MUSIC-PRINTING. There are several ways in which an unlimited number of copies of designs or characters may be produced. If a block of wood or metal is cut away so as to leave in relief the required shapes of the characters, then by inking the raised surface an impression is easily obtained on paper. A great improvement on such block -printing was effected by making each letter a separate type in cast metal, so that the types might be used over and over again for different works. The converse of surface printing is copper-plate printing: here the design is engraved in intaglio on a sheet of metal, and the ink is contained in the sunken lines of the engraving and not on the surface of the plate. A third way is by lithography, in which characters are drawn with peculiar greasy pencils on the surface of certain porous stones. The stone being wetted, the ink is applied; and it adheres to the drawing, but refuses the stone. All these methods have been applied to the printing of music.
I. Block-printing was of course the earliest plan adopted, and the oldest known example is a book with Gregorian notes printed at Augsburg by Hans Froschauer in 1473. A little later, Gregorian music was printed by types, at two printings, as in a missal published by Oct. Scotus (Venice, 1482), in the possession of Alfred Littleton, Esq. Wenssler and Kilchen, of Basle, in 1488, produced the 'Agenda parochialium,' and in 1492 Ratdolt, probably at Augsburg, a missal. In these the stave-lines were red and the notes black, all being from type, but at two printings, one for the stave and another for the notes. Figurated or florid song, however, presented greater difficulties to the type printer. Block-printing therefore continued to be employed for the musical portions of such books as the 'Musices Opusculum' of Nicolaus Burtius, printed at Bologna in 1487, by Ugo de Rugeriis, in open lozenge-shaped notes; and the 'Practica Musicæ' of Franchinus Gafforius, printed at Milan, 1492. Even as late as 1520, Conrad Peutinger published at Augsburg a collection of motets for five voices in wood-engraving. On the following page we give a facsimile from Burtius's work.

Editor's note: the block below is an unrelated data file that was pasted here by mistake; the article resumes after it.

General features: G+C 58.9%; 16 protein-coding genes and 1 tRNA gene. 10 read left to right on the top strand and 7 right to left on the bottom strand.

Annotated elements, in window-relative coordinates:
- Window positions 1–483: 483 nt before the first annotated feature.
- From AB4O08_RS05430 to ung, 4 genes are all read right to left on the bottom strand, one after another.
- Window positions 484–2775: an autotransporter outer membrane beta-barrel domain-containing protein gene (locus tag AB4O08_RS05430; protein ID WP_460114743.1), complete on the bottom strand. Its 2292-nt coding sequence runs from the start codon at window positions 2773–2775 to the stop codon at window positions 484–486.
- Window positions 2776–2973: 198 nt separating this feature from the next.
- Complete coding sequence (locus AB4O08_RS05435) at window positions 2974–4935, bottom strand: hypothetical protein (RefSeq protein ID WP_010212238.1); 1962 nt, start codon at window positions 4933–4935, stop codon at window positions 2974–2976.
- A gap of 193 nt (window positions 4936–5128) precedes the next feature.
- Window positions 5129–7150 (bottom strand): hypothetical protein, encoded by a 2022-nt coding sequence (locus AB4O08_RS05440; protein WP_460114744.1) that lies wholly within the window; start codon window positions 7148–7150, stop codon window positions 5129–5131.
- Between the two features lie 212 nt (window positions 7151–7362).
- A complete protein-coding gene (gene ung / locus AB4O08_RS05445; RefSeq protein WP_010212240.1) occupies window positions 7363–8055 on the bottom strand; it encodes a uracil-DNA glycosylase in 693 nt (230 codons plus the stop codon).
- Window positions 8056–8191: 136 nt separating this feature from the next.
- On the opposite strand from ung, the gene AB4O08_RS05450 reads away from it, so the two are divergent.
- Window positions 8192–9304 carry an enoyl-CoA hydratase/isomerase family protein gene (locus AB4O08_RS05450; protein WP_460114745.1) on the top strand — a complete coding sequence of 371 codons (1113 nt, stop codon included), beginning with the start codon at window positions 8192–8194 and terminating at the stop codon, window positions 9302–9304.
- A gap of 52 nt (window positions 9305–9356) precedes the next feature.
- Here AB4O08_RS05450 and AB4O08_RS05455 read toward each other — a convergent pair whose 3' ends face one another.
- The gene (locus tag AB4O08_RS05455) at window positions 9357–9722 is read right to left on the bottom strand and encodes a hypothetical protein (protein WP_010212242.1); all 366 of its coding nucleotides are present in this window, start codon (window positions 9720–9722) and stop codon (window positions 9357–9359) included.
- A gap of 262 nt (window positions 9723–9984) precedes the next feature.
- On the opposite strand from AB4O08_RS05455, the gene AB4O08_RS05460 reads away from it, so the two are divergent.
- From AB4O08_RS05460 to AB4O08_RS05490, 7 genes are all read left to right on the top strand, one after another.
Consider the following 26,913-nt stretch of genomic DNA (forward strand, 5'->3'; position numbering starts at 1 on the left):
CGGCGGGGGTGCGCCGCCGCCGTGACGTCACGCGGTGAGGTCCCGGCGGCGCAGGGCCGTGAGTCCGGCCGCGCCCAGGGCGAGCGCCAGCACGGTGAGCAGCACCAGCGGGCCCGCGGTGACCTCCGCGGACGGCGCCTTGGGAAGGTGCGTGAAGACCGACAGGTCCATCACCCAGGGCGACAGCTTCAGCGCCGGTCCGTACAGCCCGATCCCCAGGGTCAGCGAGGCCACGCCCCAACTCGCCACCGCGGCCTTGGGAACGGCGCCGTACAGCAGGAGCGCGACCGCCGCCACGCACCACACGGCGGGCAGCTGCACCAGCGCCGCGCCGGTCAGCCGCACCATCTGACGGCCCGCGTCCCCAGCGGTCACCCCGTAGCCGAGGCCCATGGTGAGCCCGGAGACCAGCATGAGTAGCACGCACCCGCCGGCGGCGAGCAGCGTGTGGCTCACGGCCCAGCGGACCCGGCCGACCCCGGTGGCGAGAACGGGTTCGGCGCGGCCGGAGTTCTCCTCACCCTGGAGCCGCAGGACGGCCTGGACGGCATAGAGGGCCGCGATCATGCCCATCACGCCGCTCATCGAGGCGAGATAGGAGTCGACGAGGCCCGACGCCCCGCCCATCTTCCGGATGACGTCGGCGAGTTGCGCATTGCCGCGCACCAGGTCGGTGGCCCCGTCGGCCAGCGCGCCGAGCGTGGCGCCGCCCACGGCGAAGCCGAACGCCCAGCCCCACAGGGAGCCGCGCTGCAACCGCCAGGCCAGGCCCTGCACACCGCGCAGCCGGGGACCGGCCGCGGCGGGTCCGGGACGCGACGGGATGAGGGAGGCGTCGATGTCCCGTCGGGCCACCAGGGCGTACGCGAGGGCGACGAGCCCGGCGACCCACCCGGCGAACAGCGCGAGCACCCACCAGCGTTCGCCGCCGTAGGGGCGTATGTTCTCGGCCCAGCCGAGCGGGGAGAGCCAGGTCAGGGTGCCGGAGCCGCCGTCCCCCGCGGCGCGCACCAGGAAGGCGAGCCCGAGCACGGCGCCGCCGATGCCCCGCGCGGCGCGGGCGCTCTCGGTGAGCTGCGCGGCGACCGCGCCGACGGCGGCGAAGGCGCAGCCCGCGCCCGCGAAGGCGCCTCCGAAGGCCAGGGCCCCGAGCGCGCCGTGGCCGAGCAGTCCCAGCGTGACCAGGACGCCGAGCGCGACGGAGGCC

Meanwhile Ottaviano dei Petrucci (born at Fossombrone, 1466) so advanced the art that, practically speaking, he may be considered as the inventor of printing florid song with moveable types. He was settled in Venice, and there produced his first work, a collection of 96 songs, in 1501. Another of his publications appeared in 1503, and is a collection of masses by Pierre de la Rue, a copy of which may be seen in the British Museum. The stave lines and the notes are produced at two separate printings; the lines being unbroken and perfectly continuous, and the notes set up in moveable types. The annexed specimen gives a tolerable idea of the
- The Mayence Psalter, now [App. p.727 "a copy of which is"] in the British Museum, is the oldest printed book known, with one exception. It was printed by Fust & Schoeffer at Mayence in 1457 in a fine large black-letter type, and on vellum. Where musical notes were required, the four lines of the stave were printed in red Ink, but the notes were inserted afterwards by hand. In a second edition, 1459, the lines were black. This cannot therefore be cited as an example of true music printing, any more than similar books in which the notes were added to the printed stave by means of inked stamps or punches worked by hand, called pattern printing.
- See Eitner's Bibliographie,' p. 14. The illustrations to Ouliblchefs great work on Mozart (Moscow, 1843) are all cut in wood.